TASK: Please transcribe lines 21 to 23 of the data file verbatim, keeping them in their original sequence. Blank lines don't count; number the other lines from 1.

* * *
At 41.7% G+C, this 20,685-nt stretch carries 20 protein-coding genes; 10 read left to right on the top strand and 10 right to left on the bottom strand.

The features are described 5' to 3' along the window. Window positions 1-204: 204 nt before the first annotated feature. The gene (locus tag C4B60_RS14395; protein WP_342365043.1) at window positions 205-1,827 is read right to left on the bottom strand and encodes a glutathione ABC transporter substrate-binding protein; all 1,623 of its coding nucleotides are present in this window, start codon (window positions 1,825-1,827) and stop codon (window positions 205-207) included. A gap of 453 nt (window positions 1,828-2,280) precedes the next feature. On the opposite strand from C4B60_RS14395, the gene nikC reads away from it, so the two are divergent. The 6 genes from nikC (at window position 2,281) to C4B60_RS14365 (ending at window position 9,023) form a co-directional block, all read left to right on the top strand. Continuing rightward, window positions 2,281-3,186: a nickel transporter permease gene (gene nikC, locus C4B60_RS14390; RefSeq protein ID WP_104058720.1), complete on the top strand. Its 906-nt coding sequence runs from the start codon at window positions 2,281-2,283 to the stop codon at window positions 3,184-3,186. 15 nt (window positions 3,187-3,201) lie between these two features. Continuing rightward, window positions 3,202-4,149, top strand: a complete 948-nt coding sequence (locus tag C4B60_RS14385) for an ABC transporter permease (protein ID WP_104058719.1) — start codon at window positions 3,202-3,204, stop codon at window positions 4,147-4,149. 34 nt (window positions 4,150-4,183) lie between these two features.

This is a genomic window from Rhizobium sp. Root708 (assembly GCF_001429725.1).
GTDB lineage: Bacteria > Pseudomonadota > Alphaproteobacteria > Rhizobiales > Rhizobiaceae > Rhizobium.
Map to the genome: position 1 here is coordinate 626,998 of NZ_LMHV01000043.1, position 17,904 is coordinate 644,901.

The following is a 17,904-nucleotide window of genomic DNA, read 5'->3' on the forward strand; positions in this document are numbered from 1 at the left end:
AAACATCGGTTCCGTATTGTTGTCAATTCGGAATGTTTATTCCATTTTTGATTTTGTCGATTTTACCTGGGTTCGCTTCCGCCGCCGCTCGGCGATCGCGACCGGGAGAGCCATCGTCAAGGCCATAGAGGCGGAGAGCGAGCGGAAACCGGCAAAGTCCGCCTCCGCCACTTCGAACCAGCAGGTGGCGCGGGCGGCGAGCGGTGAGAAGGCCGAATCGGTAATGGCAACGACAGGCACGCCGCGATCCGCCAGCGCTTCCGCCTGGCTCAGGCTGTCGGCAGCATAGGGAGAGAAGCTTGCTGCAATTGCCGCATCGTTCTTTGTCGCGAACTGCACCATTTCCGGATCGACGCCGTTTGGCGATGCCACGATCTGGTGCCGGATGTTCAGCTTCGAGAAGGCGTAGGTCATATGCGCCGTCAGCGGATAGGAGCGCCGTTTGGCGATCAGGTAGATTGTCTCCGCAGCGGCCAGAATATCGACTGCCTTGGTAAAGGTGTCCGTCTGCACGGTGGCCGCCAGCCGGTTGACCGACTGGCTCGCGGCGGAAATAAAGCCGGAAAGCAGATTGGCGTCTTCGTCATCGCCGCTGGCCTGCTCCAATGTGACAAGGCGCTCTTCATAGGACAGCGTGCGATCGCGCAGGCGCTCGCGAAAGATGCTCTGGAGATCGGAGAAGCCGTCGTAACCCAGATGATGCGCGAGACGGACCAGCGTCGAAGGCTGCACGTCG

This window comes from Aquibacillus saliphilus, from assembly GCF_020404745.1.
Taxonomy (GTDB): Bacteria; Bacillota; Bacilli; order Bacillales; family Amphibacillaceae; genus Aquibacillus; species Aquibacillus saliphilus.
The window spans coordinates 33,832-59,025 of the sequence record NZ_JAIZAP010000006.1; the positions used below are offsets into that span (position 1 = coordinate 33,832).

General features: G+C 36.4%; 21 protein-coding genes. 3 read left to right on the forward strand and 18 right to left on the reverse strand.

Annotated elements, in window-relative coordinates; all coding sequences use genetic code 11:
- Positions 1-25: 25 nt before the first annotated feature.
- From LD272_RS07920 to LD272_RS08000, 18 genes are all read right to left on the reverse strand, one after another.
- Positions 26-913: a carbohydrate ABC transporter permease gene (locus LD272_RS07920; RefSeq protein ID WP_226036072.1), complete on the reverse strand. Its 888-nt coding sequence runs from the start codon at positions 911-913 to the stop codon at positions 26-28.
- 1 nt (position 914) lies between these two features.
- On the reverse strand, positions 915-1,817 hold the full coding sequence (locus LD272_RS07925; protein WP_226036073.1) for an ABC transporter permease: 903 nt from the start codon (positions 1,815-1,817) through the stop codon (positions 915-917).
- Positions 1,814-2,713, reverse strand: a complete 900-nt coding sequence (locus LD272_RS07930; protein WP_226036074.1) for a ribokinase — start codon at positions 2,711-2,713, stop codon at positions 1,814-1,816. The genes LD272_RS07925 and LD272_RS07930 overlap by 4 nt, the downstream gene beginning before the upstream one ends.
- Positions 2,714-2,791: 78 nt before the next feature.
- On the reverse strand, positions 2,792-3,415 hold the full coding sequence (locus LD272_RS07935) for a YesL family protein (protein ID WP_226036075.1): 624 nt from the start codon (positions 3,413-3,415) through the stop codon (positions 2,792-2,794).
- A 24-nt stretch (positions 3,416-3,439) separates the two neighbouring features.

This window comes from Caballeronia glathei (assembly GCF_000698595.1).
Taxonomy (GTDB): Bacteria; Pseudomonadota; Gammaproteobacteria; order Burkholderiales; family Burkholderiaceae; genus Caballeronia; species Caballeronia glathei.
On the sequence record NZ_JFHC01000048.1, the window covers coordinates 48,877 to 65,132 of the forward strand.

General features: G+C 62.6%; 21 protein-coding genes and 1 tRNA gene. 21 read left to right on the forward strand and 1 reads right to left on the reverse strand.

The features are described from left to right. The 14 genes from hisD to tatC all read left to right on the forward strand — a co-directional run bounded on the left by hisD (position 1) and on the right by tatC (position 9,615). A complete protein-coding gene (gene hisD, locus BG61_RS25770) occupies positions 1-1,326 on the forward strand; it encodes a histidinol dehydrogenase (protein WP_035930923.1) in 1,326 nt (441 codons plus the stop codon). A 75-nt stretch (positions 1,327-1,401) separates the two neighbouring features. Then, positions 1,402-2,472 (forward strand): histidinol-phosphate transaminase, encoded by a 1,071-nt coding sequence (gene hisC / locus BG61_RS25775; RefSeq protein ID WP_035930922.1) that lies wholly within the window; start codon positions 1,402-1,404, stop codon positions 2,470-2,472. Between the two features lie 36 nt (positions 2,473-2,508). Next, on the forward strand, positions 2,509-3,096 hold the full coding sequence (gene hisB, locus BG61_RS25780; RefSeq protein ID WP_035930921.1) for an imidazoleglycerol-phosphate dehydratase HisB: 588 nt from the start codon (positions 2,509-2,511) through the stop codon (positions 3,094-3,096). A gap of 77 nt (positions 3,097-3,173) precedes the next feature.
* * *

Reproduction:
- A 24-nt stretch (positions 3,416-3,439) separates the two neighbouring features.

This window comes from Caballeronia glathei (assembly GCF_000698595.1).
Taxonomy (GTDB): Bacteria; Pseudomonadota; Gammaproteobacteria; order Burkholderiales; family Burkholderiaceae; genus Caballeronia; species Caballeronia glathei.